15. 15. Wang Y, Yi L, Zhang Z, Fan H, Cheng X, Lu C. Overexpression of luxS Cannot Increase Autoinducer-2 Production, Only Affect the Growth and Biofilm Formation in Streptococcus suis. ScientificWorldJournal. 2013;2013:924276. Epub 2013/12/11. pmid:24324385; PubMed Central PMCID: PMC3842066.
  16. 16. Wang Y, Yi L, Zhang Z, Fan H, Cheng X, Lu C. Biofilm formation, host-cell adherence, and virulence genes regulation of Streptococcus suis in response to autoinducer-2 signaling. Curr Microbiol. 2014;68(5):575–80. Epub 2013/12/29. pmid:24370626.
  17. 17. Wang Y, Zhang W, Wu Z, Zhu X, Lu C. Functional analysis of luxS in Streptococcus suis reveals a key role in biofilm formation and virulence. Vet Microbiol. 2011;152(1–2):151–60. Epub 2011/05/31. doi: S0378-1135(11)00243-4 [pii] pmid:21621932.
  18. 18. Cao M, Feng Y, Wang C, Zheng F, Li M, Liao H, et al. Functional definition of LuxS, an autoinducer-2 (AI-2) synthase and its role in full virulence of Streptococcus suis serotype 2. Journal of microbiology. 2011;49(6):1000–11. Epub 2011/12/29. pmid:22203565.
  19. 19. Leslie AGW. Recent changes to the MOSFLM package for processing film and image plate data. Joint CCP4/ESF-EAMCB Newsl. Protein Crystallogr. 1992;26:27–33.
  20. 20. Evans PR. SCALA. Joint CCP4/ESF-EACBM Newsl. Protein Crystallogr. 1997;33:22–4.
  21. 21. Vagin A, Teplyakov A. Molecular replacement with MOLREP. Acta Crystallogr D Biol Crystallogr. 2010;66(Pt 1):22–5. pmid:20057045.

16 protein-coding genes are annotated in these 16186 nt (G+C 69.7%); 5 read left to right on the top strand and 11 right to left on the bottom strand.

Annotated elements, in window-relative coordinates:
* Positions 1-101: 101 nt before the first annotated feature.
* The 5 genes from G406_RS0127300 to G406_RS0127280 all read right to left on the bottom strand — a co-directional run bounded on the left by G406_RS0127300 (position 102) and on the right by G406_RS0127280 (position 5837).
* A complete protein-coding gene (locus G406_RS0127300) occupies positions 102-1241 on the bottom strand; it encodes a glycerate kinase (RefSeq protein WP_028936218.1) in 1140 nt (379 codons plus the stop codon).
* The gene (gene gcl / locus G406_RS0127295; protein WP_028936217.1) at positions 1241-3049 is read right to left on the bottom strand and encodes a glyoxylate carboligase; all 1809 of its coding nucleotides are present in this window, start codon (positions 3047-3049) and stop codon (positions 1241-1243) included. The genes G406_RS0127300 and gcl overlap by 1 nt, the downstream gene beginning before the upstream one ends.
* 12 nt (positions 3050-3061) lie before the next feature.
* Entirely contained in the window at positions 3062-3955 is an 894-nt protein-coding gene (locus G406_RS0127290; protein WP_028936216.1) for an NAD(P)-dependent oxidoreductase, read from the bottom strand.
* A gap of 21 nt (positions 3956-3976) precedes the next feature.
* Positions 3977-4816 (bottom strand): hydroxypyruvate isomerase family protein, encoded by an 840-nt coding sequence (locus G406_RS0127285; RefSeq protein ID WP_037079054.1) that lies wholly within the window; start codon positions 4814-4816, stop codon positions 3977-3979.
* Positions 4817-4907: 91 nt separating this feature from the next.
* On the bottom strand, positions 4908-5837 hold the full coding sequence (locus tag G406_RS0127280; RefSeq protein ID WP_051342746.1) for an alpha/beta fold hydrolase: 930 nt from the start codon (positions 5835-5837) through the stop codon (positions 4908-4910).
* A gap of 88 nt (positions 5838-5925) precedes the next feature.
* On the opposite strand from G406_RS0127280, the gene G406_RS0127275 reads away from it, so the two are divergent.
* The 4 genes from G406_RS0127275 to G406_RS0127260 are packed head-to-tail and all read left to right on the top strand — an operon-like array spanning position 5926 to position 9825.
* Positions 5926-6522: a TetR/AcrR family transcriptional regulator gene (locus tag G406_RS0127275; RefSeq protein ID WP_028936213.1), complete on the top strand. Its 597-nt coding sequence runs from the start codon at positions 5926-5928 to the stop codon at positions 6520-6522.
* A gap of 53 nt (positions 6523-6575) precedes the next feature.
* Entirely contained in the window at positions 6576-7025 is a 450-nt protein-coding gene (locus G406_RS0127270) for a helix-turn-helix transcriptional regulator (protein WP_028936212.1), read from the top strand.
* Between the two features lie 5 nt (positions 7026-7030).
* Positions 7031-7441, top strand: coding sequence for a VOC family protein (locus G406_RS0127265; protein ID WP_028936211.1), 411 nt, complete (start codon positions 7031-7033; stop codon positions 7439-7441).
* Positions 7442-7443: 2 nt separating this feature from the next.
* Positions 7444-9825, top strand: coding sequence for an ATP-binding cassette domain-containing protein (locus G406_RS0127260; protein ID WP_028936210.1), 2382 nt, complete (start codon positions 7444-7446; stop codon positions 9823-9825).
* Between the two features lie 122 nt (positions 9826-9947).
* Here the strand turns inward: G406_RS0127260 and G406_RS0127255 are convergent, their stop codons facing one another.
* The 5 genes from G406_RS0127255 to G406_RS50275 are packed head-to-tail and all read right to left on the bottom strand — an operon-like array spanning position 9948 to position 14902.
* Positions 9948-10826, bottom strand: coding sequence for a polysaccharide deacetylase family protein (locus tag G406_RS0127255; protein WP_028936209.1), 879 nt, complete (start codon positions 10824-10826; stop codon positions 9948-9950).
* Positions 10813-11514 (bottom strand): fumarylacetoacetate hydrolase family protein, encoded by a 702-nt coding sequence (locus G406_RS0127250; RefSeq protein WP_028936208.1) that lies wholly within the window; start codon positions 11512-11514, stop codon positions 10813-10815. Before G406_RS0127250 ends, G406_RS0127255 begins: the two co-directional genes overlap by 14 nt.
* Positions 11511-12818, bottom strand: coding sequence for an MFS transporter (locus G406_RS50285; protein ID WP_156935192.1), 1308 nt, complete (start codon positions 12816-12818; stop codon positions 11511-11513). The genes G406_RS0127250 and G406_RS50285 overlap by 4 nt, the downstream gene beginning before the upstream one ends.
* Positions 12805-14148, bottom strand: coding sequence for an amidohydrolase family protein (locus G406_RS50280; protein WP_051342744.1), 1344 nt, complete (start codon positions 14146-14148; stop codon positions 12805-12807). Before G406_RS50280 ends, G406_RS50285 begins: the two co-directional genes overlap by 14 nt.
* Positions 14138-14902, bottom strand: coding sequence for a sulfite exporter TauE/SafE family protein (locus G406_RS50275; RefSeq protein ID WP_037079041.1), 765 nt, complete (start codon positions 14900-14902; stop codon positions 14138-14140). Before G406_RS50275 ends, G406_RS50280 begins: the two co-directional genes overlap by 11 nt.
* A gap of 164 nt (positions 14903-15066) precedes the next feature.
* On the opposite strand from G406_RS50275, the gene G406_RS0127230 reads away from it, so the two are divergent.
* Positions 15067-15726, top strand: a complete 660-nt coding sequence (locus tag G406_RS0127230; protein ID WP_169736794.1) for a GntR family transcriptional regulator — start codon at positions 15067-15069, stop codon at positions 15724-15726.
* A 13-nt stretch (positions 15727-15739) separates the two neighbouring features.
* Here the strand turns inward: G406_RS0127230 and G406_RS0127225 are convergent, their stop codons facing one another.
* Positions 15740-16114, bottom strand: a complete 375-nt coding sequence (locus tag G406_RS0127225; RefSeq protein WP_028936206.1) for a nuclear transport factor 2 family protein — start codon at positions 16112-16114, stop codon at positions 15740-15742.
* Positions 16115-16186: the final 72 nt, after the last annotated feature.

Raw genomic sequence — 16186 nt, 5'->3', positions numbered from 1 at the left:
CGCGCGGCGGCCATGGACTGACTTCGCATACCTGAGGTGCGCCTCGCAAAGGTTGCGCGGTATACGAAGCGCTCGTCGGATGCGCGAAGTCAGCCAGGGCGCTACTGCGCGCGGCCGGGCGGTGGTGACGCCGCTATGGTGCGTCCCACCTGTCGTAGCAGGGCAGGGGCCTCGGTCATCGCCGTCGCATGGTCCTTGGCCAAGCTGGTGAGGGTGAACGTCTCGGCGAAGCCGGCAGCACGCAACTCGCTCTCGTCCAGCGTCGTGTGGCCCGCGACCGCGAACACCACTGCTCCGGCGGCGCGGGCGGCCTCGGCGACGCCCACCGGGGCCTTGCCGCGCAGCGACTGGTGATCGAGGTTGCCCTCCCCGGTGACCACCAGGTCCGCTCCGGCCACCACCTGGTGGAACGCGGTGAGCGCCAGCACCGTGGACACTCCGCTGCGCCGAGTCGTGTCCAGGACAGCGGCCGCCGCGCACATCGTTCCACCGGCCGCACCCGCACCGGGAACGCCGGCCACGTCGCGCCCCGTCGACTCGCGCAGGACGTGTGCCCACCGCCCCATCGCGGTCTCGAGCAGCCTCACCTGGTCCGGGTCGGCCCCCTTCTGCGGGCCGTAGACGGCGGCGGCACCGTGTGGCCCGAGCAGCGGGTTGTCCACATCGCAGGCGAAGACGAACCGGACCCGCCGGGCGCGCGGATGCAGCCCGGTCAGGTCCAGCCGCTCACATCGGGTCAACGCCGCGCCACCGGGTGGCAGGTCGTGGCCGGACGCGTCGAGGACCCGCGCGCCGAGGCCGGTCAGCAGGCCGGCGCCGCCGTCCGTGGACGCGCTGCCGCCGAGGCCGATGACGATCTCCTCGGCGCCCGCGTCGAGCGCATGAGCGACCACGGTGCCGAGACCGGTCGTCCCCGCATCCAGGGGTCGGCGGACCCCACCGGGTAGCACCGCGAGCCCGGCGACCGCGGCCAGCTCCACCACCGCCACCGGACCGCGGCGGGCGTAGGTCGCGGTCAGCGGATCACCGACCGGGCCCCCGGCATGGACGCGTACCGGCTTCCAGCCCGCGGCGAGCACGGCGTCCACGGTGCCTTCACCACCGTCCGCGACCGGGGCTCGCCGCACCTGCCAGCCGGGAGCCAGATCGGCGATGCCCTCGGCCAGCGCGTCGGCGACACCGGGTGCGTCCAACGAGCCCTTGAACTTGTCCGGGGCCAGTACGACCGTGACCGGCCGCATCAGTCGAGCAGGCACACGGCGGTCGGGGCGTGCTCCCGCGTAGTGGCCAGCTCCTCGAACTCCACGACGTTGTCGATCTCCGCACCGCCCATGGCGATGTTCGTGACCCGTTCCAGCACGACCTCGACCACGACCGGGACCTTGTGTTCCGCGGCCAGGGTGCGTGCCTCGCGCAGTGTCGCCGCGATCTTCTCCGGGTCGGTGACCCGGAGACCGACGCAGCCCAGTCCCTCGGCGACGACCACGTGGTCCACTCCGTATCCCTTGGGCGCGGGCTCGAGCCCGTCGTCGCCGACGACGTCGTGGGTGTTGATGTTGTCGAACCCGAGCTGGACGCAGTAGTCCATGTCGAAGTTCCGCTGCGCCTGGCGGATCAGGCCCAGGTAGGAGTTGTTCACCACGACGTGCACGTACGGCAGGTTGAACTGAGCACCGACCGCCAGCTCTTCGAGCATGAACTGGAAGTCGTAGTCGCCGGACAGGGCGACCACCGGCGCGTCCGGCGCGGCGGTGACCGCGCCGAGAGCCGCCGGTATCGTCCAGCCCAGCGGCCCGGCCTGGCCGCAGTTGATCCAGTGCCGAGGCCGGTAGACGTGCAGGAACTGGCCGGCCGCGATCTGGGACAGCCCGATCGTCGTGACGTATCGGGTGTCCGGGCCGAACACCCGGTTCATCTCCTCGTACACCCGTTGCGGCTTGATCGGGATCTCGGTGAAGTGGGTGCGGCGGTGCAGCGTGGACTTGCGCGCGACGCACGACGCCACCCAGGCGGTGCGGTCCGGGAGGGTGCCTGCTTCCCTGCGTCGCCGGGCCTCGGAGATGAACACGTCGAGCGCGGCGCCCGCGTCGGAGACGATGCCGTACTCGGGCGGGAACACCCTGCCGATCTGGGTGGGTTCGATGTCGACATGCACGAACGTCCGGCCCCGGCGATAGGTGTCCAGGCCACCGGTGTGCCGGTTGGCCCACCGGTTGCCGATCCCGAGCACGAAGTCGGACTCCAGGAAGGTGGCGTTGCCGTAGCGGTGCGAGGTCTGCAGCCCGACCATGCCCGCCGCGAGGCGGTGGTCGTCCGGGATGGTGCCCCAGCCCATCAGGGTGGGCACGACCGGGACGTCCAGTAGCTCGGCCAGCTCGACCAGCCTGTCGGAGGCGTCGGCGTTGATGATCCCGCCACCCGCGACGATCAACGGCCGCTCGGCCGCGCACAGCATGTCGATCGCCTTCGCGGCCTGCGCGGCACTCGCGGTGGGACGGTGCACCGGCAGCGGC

22. 22. Emsley P, Cowtan K. Coot: model-building tools for molecular graphics. Acta Crystallogr D Biol Crystallogr. 2004;60(Pt 12 Pt 1):2126–32. pmid:15572765.
  23. 23. Murshudov GN, Vagin AA, Dodson EJ. Refinement of macromolecular structures by the maximum-likelihood method. Acta Crystallogr D Biol Crystallogr. 1997;53(Pt 3):240–55. pmid:15299926.
  24. 24. Laskowski RA, Rullmannn JA, MacArthur MW, Kaptein R, Thornton JM. AQUA and PROCHECK-NMR: programs for checking the quality of protein structures solved by NMR. Journal of biomolecular NMR. 1996;8(4):477–86. pmid:9008363.
  25. 25. Ordog R. PyDeT, a PyMOL plug-in for visualizing geometric concepts around proteins. Bioinformation. 2008;2(8):346–7. pmid:18685723; PubMed Central PMCID: PMC2478735.
  26. 26. Schauder S, Shokat K, Surette MG, Bassler BL. The LuxS family of bacterial autoinducers: biosynthesis of a novel quorum-sensing signal molecule. Mol Microbiol. 2001;41(2):463–76. Epub 2001/08/08. doi: mmi2532 [pii]. pmid:11489131.
  27. 27. Galante J, Ho AC, Tingey S, Charalambous BM. Quorum Sensing and Biofilms in the Pathogen, Streptococcus pneumoniae. Curr Pharm Des. 2014;21(1):25–30. Epub 2014/09/06. doi: CPD-EPUB-62168 [pii]. pmid:25189864.
  28. 28. Holmes K, Tavender TJ, Winzer K, Wells JM, Hardie KR. AI-2 does not function as a quorum sensing molecule in Campylobacter jejuni during exponential growth in vitro. BMC Microbiol. 2009;9:214. Epub 2009/10/10. 1471-2180-9-214 [pii]. pmid:19814796; PubMed Central PMCID: PMC2772989.